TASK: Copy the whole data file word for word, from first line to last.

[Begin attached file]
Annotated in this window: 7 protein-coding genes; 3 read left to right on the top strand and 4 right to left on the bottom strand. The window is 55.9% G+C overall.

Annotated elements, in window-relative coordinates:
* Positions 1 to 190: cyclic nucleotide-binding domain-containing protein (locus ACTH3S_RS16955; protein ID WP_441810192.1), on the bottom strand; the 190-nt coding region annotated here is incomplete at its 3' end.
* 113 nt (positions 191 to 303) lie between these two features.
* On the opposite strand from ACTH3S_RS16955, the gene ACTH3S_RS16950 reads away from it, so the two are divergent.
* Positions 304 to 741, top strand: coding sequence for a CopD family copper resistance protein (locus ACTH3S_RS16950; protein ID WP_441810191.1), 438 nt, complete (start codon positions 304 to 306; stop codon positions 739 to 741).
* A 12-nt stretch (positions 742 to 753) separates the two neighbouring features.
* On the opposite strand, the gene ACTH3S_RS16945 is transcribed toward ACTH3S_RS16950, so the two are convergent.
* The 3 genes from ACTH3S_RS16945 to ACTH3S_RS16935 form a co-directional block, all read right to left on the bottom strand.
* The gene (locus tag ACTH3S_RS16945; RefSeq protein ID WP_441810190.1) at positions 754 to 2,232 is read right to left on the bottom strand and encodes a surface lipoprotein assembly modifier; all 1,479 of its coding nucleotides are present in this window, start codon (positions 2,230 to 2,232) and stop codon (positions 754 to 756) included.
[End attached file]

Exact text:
Annotated in this window: 7 protein-coding genes; 3 read left to right on the top strand and 4 right to left on the bottom strand. The window is 55.9% G+C overall.

Annotated elements, in window-relative coordinates:
* Positions 1 to 190: cyclic nucleotide-binding domain-containing protein (locus ACTH3S_RS16955; protein ID WP_441810192.1), on the bottom strand; the 190-nt coding region annotated here is incomplete at its 3' end.
* 113 nt (positions 191 to 303) lie between these two features.
* On the opposite strand from ACTH3S_RS16955, the gene ACTH3S_RS16950 reads away from it, so the two are divergent.
* Positions 304 to 741, top strand: coding sequence for a CopD family copper resistance protein (locus ACTH3S_RS16950; protein ID WP_441810191.1), 438 nt, complete (start codon positions 304 to 306; stop codon positions 739 to 741).
* A 12-nt stretch (positions 742 to 753) separates the two neighbouring features.
* On the opposite strand, the gene ACTH3S_RS16945 is transcribed toward ACTH3S_RS16950, so the two are convergent.
* The 3 genes from ACTH3S_RS16945 to ACTH3S_RS16935 form a co-directional block, all read right to left on the bottom strand.
* The gene (locus tag ACTH3S_RS16945; RefSeq protein ID WP_441810190.1) at positions 754 to 2,232 is read right to left on the bottom strand and encodes a surface lipoprotein assembly modifier; all 1,479 of its coding nucleotides are present in this window, start codon (positions 2,230 to 2,232) and stop codon (positions 754 to 756) included.